Your Love Ob/Gyn

A few years back I celebrated the 55th anniversary of my rhythm ‘n blues addiction.  The starting point was my purchase of a Ray Charles album in 1959.  At the time, “LP’s” as they were known to hip DJ’s, cost $3.98–not including tax.  I accumulated this enormous stash of cash from well-meaning but naive relatives who gave it to me in $1 tranches, as the investment bankers say, for my eighth birthday, assuming I’d spend it on a pogo stick or some other fresh air amusement device.

Ray wasn’t the first to make a connection between love (read: sex) and the private-payor component of America’s health care industry, but he was the first who brought the subject to my attention, with “I Don’t Need No Doctor.”

Aretha Franklin followed, with “Dr. Feelgood” in 1967.  Apparently Ray wasn’t the only medical scholar who had noted a connection between one’s physical well-being and the stuff they were singing about on these records.  It wasn’t, by the way, something that was covered extensively in health class.

Finally, I submit as Exhibit C, Marvin Gaye’s 1982 hit “Sexual Healing,” which brought to a close my initial twenty-three year period of observation.  I note that the original cohort of subjects examined by the Framingham Heart Study, the much-ballyhooed longitudinal project to determine the common factors that contribute to cardiovascular disease, was examined for–are you ready for this–exactly twenty-three years.  So my research was just as thorough as the National Heart Institute’s and I, like they, am still at it!

” . . . and how long have you experienced these feelings of funkiness?”

The love doctors who are referred to in these songs are clearly unlicensed specialists, but then so is the goofy homeopath my wife used to see who claimed to be able to cure people over the telephone.  You can imagine how this might work out in practice:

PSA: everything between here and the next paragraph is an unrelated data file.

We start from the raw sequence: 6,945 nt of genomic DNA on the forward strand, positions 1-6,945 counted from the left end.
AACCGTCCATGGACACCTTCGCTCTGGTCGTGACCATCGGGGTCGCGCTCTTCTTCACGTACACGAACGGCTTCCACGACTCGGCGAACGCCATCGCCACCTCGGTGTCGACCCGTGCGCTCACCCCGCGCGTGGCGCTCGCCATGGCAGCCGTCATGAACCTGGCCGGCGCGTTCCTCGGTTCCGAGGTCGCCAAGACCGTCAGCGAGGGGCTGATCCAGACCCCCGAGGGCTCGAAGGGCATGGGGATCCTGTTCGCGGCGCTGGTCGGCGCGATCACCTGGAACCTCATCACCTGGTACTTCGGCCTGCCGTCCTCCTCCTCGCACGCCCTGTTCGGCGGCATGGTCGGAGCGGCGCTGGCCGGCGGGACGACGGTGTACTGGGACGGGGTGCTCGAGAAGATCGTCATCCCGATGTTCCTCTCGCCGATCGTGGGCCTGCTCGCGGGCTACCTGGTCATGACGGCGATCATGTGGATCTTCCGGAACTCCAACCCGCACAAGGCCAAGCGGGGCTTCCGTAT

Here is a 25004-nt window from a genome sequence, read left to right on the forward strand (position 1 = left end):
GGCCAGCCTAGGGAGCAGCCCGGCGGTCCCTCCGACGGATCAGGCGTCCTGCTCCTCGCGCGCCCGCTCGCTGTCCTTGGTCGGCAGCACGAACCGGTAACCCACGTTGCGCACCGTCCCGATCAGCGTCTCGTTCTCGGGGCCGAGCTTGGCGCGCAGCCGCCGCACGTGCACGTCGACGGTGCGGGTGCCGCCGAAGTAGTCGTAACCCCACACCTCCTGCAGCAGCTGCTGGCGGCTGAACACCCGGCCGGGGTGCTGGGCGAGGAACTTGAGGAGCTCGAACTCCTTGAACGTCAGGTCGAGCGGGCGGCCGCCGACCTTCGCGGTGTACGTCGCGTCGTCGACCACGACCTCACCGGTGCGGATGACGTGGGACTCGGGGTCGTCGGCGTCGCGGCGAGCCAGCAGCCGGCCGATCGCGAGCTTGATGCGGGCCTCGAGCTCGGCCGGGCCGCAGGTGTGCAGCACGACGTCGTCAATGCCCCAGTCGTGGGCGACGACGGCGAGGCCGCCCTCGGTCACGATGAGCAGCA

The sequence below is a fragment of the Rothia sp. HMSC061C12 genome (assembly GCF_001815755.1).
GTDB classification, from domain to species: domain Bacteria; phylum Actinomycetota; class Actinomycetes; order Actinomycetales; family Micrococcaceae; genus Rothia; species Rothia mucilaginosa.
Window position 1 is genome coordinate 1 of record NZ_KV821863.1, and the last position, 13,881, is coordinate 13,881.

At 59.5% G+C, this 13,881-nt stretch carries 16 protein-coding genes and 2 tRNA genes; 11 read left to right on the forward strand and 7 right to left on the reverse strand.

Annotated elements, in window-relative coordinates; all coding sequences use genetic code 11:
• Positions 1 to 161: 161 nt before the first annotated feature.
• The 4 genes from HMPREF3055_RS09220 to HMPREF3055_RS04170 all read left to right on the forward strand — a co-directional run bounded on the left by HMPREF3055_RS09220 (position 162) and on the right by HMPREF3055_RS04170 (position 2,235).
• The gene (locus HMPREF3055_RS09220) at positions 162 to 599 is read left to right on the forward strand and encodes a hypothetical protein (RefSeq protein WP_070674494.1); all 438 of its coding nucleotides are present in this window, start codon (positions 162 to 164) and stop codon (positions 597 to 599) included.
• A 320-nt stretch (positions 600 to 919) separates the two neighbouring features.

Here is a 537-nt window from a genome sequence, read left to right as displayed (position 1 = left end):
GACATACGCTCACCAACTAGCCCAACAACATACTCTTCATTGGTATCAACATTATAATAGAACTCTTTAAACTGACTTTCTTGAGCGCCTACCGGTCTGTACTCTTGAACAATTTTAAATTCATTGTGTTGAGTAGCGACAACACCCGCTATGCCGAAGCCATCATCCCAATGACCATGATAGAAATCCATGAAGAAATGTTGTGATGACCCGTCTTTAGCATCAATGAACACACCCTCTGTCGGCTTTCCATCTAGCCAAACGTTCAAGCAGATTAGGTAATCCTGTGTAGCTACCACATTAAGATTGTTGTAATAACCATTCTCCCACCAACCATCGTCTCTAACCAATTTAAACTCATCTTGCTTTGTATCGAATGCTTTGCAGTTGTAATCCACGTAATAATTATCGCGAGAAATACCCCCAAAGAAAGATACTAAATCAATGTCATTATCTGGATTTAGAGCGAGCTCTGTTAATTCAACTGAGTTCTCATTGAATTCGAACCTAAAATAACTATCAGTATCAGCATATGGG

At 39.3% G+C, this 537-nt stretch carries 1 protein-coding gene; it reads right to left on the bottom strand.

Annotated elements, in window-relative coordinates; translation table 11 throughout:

” . . . a little lower, to the left–that’s it!”


PATIENT:  Hi, Sandy, I was wondering if I could get in for a session today?

DOCTOR:  Where are you now?

PATIENT:  In the car, I just dropped the kids off at school.

DOCTOR:  Somebody just cancelled on me–I can take you right now.

PATIENT:  Over a cell phone?

DOCTOR:  As long as you don’t go through a tunnel or something.

“You have wandering eye syndrome.”


Despite a trend towards candor in the discussion of health issues, we as a society have remained remarkably reticent on this one; just what kind of doctor ministers to love needs?

You can bet it’s not a chiropodist, or a dermatologist.  (“That is one bodacious-looking mole you’ve got there Mrs. Ortwein!”).  There’s no point in mincing words any longer; for men, the love doctor is a urologist, and for women, it’s their OB/GYN.  The nether regions are, after all, where the action takes place.

“Belinda–you have terminal fantods.  There is no known cure.”


My wife’s gynecologist used to have an office over a liquor store–a nice liquor store, but nonetheless a “packy” (for package store) as they are known in New England.  This made for much mirth-making among her and her fellow mothers–and try saying that five times fast.  “A pap and a pop,” or “White wine with your whine,” etc.  It also made for some poignant moments of the type that are treated with sensitivity by Lifetime “disease of the week” movies, and Sunday supplement tell-alls by fading television actresses (“I Conquered Toenail Fungus–And You Can Too!”).

ME:  So your . . . appointment’s today?

HER:  Yes.  Three o’clock.

ME:  And . . . what are you going in for?

HER:  They want to check my dysplasia.

ME:  Oh, uh, right.  Well, I’ll be thinking about you.

HER:  Thanks.

ME:  You know, at a time like this, it’s kind of hard to say certain things–

HER:  I know . . .

ME:  (sensitive pause)  I love you . . .

HER:  Love you too . . .

ME:   So, would you mind picking up a suitcase of Bud Light for me?

HER:  (pregnant pause) A suitcase of beer?

ME:  It’s the twelve-pack, with the convenient built-in handle that fits your on-the-go lifestyle.

HER:  I’m going through a tunnel–I’m going to lose you.

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3 thoughts on “Your Love Ob/Gyn”

  1. When you began with “I celebrated the 55th anniversary of my rhythm, and with this title, I was sure you were going to give the secrets to all good Catholics about birth control!

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